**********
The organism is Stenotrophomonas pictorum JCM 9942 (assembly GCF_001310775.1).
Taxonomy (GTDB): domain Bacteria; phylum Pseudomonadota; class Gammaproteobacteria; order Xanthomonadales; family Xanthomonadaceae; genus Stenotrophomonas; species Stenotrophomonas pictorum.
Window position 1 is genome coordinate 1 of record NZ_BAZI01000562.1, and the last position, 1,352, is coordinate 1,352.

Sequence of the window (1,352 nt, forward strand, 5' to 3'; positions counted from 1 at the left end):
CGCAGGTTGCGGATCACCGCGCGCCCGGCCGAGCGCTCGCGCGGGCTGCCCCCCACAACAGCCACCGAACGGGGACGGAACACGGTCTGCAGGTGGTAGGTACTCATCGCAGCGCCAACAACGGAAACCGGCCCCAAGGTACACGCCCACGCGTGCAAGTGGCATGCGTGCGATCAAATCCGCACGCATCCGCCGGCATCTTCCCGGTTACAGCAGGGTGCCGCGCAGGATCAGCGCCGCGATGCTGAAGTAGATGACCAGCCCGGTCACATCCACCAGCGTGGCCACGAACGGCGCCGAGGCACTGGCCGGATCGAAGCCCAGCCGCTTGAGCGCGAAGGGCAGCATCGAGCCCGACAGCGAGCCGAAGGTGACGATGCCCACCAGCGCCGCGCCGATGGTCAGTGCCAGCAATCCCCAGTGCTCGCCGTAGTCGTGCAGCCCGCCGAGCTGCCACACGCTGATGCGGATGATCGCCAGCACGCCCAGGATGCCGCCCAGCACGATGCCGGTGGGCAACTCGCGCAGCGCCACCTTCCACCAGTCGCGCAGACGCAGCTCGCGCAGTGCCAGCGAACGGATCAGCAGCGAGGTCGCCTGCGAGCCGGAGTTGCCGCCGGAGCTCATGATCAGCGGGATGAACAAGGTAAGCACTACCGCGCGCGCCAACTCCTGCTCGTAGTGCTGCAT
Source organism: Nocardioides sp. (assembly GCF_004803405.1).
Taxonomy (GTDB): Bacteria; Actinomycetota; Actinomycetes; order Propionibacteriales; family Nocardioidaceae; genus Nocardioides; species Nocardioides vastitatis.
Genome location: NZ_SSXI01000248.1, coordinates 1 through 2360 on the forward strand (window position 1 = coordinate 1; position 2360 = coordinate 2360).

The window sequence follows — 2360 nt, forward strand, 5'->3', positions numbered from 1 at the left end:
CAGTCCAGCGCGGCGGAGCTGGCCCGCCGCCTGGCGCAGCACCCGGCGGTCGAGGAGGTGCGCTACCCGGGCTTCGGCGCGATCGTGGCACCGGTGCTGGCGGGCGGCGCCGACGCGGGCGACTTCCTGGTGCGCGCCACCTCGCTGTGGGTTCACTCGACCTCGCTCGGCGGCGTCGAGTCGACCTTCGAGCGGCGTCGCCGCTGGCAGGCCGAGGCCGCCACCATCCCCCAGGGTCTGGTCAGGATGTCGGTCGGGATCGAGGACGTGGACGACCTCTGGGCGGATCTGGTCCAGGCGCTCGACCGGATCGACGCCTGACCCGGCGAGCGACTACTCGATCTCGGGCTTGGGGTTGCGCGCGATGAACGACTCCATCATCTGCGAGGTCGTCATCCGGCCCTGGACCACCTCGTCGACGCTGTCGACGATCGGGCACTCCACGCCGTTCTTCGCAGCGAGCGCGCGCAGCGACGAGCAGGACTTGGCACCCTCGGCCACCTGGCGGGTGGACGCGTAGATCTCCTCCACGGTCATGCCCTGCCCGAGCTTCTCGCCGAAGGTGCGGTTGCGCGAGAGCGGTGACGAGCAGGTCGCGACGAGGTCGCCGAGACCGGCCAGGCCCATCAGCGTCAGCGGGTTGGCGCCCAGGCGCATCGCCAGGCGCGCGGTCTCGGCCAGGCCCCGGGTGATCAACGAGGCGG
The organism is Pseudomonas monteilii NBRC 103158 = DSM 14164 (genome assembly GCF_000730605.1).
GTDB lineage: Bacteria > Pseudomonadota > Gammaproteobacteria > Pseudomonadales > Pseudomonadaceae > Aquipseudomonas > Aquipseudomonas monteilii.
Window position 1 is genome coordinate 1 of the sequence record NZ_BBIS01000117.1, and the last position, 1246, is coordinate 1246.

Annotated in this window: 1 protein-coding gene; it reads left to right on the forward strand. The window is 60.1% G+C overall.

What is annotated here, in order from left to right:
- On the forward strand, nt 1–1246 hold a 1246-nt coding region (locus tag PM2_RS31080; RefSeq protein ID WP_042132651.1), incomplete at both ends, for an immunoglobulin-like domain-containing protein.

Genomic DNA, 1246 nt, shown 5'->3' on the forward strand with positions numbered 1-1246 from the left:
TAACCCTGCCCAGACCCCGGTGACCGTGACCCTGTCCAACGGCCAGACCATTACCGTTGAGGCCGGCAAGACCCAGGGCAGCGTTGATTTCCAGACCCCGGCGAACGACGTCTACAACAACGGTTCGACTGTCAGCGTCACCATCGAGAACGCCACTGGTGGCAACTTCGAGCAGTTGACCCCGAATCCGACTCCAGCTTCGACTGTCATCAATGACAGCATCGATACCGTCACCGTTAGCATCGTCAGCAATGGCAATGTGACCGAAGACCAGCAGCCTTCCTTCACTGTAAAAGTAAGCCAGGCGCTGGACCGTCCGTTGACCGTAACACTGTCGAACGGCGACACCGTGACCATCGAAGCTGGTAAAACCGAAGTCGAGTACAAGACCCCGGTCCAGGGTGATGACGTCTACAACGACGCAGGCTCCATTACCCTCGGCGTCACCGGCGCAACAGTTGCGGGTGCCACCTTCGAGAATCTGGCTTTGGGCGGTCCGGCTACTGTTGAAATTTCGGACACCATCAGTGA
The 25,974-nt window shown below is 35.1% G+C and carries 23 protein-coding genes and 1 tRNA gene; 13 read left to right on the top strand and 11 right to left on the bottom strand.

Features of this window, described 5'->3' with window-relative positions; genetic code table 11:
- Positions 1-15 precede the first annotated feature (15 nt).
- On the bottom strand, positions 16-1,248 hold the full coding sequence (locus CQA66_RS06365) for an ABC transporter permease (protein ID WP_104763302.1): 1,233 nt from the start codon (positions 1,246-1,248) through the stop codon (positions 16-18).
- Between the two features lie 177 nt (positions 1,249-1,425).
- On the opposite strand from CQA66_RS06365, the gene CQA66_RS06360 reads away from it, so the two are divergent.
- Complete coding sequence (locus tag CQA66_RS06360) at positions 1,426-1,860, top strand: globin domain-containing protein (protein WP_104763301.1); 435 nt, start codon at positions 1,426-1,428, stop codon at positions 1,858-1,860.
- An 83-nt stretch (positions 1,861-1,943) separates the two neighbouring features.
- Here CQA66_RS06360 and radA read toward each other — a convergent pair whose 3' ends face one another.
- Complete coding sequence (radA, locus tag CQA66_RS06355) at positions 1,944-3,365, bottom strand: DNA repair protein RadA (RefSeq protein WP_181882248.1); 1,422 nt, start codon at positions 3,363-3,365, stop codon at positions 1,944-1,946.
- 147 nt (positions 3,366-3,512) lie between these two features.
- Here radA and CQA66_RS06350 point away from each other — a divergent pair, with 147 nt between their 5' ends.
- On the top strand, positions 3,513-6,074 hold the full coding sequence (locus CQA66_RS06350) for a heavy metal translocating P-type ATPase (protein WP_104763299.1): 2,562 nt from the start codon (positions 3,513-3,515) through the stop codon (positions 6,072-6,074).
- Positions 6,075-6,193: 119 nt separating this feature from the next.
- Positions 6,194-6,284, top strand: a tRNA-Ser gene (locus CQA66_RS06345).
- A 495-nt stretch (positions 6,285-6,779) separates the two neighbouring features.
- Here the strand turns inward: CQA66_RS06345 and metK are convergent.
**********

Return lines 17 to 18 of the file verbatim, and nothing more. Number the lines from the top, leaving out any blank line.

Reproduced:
Genomic DNA, 1246 nt, shown 5'->3' on the forward strand with positions numbered 1-1246 from the left:
TAACCCTGCCCAGACCCCGGTGACCGTGACCCTGTCCAACGGCCAGACCATTACCGTTGAGGCCGGCAAGACCCAGGGCAGCGTTGATTTCCAGACCCCGGCGAACGACGTCTACAACAACGGTTCGACTGTCAGCGTCACCATCGAGAACGCCACTGGTGGCAACTTCGAGCAGTTGACCCCGAATCCGACTCCAGCTTCGACTGTCATCAATGACAGCATCGATACCGTCACCGTTAGCATCGTCAGCAATGGCAATGTGACCGAAGACCAGCAGCCTTCCTTCACTGTAAAAGTAAGCCAGGCGCTGGACCGTCCGTTGACCGTAACACTGTCGAACGGCGACACCGTGACCATCGAAGCTGGTAAAACCGAAGTCGAGTACAAGACCCCGGTCCAGGGTGATGACGTCTACAACGACGCAGGCTCCATTACCCTCGGCGTCACCGGCGCAACAGTTGCGGGTGCCACCTTCGAGAATCTGGCTTTGGGCGGTCCGGCTACTGTTGAAATTTCGGACACCATCAGTGA